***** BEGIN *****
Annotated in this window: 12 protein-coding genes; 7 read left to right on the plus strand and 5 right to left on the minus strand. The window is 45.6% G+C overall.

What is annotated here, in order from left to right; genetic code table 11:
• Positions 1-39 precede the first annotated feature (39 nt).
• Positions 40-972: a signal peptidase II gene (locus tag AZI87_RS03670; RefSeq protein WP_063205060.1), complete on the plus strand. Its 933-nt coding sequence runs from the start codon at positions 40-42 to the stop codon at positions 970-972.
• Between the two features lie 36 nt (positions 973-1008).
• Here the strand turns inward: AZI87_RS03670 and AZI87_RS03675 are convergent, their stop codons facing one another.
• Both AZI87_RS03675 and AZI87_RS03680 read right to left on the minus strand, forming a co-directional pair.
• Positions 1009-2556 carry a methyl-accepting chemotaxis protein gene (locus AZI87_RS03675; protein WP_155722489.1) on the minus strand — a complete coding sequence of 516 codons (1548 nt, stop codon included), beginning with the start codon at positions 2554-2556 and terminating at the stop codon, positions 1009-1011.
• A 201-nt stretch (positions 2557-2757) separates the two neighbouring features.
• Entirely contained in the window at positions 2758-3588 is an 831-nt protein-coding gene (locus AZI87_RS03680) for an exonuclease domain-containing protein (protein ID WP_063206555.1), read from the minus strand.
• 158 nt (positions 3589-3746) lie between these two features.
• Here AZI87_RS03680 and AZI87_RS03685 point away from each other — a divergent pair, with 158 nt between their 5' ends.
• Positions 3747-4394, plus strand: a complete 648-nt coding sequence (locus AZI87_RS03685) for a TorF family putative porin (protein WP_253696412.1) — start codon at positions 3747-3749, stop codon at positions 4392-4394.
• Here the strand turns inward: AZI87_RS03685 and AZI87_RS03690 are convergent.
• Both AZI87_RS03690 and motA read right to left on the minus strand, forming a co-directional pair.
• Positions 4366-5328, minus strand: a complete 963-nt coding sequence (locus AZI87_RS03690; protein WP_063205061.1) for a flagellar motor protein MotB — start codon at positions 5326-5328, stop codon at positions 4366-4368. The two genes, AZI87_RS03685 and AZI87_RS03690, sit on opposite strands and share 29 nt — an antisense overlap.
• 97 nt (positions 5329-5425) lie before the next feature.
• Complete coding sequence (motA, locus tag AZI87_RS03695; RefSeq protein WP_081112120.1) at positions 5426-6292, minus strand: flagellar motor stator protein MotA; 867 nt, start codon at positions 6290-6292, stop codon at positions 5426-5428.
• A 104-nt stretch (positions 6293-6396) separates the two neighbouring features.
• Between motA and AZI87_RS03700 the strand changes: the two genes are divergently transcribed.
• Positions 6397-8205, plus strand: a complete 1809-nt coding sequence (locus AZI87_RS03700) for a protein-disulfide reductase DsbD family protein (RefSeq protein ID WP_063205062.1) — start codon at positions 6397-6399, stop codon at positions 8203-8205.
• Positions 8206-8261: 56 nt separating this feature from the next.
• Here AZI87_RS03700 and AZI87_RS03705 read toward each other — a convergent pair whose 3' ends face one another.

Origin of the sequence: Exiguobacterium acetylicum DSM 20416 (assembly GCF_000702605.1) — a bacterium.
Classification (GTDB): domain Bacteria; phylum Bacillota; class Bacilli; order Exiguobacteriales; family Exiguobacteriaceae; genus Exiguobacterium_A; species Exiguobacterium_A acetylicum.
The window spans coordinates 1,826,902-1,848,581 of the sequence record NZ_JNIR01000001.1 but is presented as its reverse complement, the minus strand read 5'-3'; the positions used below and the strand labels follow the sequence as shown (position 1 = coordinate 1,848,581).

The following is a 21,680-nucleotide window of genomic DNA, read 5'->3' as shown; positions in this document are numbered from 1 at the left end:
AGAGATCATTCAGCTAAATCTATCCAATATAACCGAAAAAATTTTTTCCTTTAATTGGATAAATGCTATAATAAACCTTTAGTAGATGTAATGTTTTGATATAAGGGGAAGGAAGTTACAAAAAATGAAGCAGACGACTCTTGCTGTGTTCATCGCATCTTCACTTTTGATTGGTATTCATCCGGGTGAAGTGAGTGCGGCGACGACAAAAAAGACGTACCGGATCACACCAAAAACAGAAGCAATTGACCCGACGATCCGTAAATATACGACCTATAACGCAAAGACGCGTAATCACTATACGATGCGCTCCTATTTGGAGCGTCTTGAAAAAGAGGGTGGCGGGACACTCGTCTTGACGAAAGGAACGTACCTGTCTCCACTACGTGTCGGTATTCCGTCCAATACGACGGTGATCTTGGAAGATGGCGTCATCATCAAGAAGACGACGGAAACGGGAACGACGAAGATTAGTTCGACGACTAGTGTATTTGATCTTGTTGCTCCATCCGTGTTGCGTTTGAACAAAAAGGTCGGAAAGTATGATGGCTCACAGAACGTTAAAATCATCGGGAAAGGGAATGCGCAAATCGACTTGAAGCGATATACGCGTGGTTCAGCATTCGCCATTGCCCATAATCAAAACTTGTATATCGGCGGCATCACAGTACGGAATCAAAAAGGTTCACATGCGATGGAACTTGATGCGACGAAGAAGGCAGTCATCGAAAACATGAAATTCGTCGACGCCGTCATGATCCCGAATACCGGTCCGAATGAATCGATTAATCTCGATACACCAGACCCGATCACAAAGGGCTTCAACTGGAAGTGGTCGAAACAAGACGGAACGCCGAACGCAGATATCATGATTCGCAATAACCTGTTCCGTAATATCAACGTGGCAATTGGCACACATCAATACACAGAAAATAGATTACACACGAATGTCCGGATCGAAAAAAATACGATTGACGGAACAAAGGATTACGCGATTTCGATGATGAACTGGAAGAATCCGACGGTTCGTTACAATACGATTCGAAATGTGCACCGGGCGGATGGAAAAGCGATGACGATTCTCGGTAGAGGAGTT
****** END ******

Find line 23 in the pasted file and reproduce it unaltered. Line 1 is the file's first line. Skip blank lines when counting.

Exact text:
• Here AZI87_RS03700 and AZI87_RS03705 read toward each other — a convergent pair whose 3' ends face one another.